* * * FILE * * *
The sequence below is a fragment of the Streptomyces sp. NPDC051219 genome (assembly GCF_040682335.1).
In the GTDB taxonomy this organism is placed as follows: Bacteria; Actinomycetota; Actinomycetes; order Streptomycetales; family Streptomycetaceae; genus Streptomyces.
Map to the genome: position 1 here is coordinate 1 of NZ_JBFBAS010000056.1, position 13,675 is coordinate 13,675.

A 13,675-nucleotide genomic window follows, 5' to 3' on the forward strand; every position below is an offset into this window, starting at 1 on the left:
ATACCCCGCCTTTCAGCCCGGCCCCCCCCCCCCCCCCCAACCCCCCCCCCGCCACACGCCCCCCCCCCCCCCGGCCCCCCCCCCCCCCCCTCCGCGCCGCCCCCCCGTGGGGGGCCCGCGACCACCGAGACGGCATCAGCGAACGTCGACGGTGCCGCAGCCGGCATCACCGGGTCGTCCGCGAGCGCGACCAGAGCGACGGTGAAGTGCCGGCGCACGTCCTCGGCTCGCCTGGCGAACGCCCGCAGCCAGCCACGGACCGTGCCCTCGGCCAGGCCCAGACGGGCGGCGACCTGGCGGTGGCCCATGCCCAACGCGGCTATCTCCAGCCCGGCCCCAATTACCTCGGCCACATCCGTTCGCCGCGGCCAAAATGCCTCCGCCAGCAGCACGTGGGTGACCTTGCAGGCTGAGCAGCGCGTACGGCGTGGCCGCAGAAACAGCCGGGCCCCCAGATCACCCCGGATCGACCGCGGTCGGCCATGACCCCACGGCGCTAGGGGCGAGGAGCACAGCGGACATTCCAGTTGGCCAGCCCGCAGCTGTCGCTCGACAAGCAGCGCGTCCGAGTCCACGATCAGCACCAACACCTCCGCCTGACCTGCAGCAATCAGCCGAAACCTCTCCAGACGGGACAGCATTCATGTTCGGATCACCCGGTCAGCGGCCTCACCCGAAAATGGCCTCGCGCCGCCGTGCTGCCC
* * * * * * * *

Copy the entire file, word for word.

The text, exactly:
The sequence below is a fragment of the Streptomyces sp. NPDC051219 genome (assembly GCF_040682335.1).
In the GTDB taxonomy this organism is placed as follows: Bacteria; Actinomycetota; Actinomycetes; order Streptomycetales; family Streptomycetaceae; genus Streptomyces.
Map to the genome: position 1 here is coordinate 1 of NZ_JBFBAS010000056.1, position 13,675 is coordinate 13,675.

A 13,675-nucleotide genomic window follows, 5' to 3' on the forward strand; every position below is an offset into this window, starting at 1 on the left:
ATACCCCGCCTTTCAGCCCGGCCCCCCCCCCCCCCCCCAACCCCCCCCCCGCCACACGCCCCCCCCCCCCCCGGCCCCCCCCCCCCCCCCTCCGCGCCGCCCCCCCGTGGGGGGCCCGCGACCACCGAGACGGCATCAGCGAACGTCGACGGTGCCGCAGCCGGCATCACCGGGTCGTCCGCGAGCGCGACCAGAGCGACGGTGAAGTGCCGGCGCACGTCCTCGGCTCGCCTGGCGAACGCCCGCAGCCAGCCACGGACCGTGCCCTCGGCCAGGCCCAGACGGGCGGCGACCTGGCGGTGGCCCATGCCCAACGCGGCTATCTCCAGCCCGGCCCCAATTACCTCGGCCACATCCGTTCGCCGCGGCCAAAATGCCTCCGCCAGCAGCACGTGGGTGACCTTGCAGGCTGAGCAGCGCGTACGGCGTGGCCGCAGAAACAGCCGGGCCCCCAGATCACCCCGGATCGACCGCGGTCGGCCATGACCCCACGGCGCTAGGGGCGAGGAGCACAGCGGACATTCCAGTTGGCCAGCCCGCAGCTGTCGCTCGACAAGCAGCGCGTCCGAGTCCACGATCAGCACCAACACCTCCGCCTGACCTGCAGCAATCAGCCGAAACCTCTCCAGACGGGACAGCATTCATGTTCGGATCACCCGGTCAGCGGCCTCACCCGAAAATGGCCTCGCGCCGCCGTGCTGCCC